Big City Meets Small Town

“I was born and raised in New York City, I’m just getting used to Colorado…” – Joni Mitchell.

That song came out right as I moved out here.  For a while I thought Joni was stalking me.

I grew up in the heart of Manhattan.  New York, New York, so nice they named it twice!  The only parades I ever witnessed were massive holiday celebrations like the Macy’s Thanksgiving Day Parade, and the St. Patrick’s Day Parade which was an excuse for people to behave badly, litter atrociously, and vomit profusely on the street.  Growing up as an introvert, I generally avoided masses of people.

Corn Roast Parade 021 Corn Roast Parade 024

After the Color Guard came the Veterans.  Veterans are guaranteed to make me cry.

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And then there’s this …mascot?  I told my husband he’d missed out on a job opportunity.  He was disappointed.  Or at least he pretended to be disappointed.

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My son is in marching band (he won’t be pictured in this series.)  We were teasing him about the majorettes and the possibility of getting “hit with a stray baton” (see: Wild Hogs).   As it turns out his school does not have majorettes, as they spent their time getting stoned instead of practicing and found themselves fired.

 Corn Roast Parade 059If you are going to be in a Corn Roast Parade, do it with class, and commit to the theme!
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I kinda love the diversity in this cheer-leading squad.  That’s eventful for a small town in middle America.

Corn Roast Parade 109So this guy.

This is a pizza place near the high school.  The hubster and I thought we’d try it out after school was done, so it wasn’t so crazy.  It was pretty terrible.  The pizzas were NOT fresh.  The salad bar was not fresh.  Everything was frozen and/or bagged.  Not yummy.  So when we saw this … um… entry in the parade the hubby let our a grunt of derision.  

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“I’m gonna shove that chicken right off that van.”

“Yes, dear.”  (Saying yes dear always calms the savage beast.)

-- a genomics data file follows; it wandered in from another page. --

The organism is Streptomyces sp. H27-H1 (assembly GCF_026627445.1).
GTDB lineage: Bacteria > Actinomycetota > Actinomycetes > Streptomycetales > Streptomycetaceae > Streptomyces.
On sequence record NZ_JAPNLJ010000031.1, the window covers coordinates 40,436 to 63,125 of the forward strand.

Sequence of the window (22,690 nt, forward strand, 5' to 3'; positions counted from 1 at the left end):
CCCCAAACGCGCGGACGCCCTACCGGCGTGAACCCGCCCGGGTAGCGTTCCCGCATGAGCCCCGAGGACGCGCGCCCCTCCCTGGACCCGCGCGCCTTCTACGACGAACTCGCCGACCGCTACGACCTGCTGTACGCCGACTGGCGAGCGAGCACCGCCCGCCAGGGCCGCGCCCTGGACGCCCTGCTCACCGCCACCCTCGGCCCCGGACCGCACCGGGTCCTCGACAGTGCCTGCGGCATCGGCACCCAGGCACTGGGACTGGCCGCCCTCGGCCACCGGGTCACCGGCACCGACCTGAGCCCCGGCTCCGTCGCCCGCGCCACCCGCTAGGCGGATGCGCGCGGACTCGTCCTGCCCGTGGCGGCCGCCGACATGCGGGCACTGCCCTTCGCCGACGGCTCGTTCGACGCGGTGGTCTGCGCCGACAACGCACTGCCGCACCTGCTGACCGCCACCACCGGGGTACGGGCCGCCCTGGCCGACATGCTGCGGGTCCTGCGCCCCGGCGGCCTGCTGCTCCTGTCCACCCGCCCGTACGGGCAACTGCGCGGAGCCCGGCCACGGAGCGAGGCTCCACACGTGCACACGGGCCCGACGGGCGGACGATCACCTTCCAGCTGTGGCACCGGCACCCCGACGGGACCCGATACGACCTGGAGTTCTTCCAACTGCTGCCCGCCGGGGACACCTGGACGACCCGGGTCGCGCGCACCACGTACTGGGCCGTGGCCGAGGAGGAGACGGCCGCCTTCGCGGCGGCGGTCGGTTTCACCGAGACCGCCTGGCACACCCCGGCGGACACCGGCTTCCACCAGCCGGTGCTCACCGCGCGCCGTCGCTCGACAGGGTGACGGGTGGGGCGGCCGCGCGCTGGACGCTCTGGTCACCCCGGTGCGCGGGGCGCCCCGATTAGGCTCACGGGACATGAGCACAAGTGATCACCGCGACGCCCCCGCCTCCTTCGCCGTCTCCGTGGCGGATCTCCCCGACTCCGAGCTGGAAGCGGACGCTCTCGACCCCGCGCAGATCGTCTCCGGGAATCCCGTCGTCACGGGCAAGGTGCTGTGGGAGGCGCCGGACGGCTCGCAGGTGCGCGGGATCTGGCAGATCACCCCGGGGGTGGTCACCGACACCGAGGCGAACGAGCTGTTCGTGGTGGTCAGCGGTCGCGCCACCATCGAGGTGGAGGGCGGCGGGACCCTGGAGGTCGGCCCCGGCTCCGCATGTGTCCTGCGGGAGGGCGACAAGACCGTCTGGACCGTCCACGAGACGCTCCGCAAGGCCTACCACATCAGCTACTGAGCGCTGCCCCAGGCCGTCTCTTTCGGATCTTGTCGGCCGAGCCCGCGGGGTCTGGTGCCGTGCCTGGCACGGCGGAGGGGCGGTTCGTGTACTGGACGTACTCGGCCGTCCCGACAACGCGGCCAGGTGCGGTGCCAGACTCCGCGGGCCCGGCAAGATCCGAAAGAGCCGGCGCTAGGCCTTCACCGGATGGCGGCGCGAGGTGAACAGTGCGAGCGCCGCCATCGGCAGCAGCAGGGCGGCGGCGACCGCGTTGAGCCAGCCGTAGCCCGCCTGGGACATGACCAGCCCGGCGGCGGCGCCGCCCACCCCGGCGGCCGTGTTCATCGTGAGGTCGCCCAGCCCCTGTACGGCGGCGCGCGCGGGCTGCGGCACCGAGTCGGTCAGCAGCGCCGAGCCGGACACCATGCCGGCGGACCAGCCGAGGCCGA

There were many other small town moments.  Around this part of Colorado, we are apparently fond of “racing” rubber ducks down any stream or river we may have in the area.  I swear I am not exaggerating when I say this is a very popular event.  No one floats rubber duckies down the East River unless they were very naughty rubber duckies and double-crossed Guido.  That’s never a good idea.  Then you get rubber duckies with cement shoes.  It’s difficult to win a race that way.

Lots of people come to these rural harvest parades.  The people in the floats toss prizes out to the crowd … candy, toys, rubber bracelets, pamphlets to guilt you into voting for personhood (anti-choice) laws, Bible verses disguised as lovely Corn Festival programs, the usual.  (If you are camouflaging your Bible verses, you know people don’t want them.  How about you stop trying to force them on people?  They just go right in the trash AND people view you and your religion as deceptive and dishonest.)

I also managed to get both the high school football team schedule so I know when my kid has marching band events, and the music program calendar for school concerts.  These things are like gold in my house.  It is ridiculously difficult to get scheduling information out of teenagers in advance of a performance.  Normally, one finds out the kid has to be at school, dressed properly and with an instrument about 15 minutes before the bus is set to leave, or in the middle of dinner with 2 minutes to spare.  I can cram an entire plate of pasta into my face and be in the car with my camera and tripod in under 45 seconds at this point.

In the city, we just got ourselves to events on the subway.  I always felt bad for the kid who played bassoon.  Then one day I was prop master and had to drag a coat rack from our apartment to the school on the 2nd Avenue bus.  That was the day I realized anything goes in NYC and most of the time people won’t give you a second look even if you a wearing a taxidermied cat on your head.  They just don’t want to know what your problem is…they’ve got enough of their own.

In rural America, you wave across the parade and call out the names of people you know.  You stop and chat.  People definitely get in your business, they do want to know what your problem is.  I’m not always sure that’s a good thing.  Casseroles are good things.  Gossip, not so much.

At any rate, the kid marched.  A good time was had by all.  I have a year to talk the hubby into creating a float for his company to enter in next years parade.  Pretty sure it won’t include a chicken.

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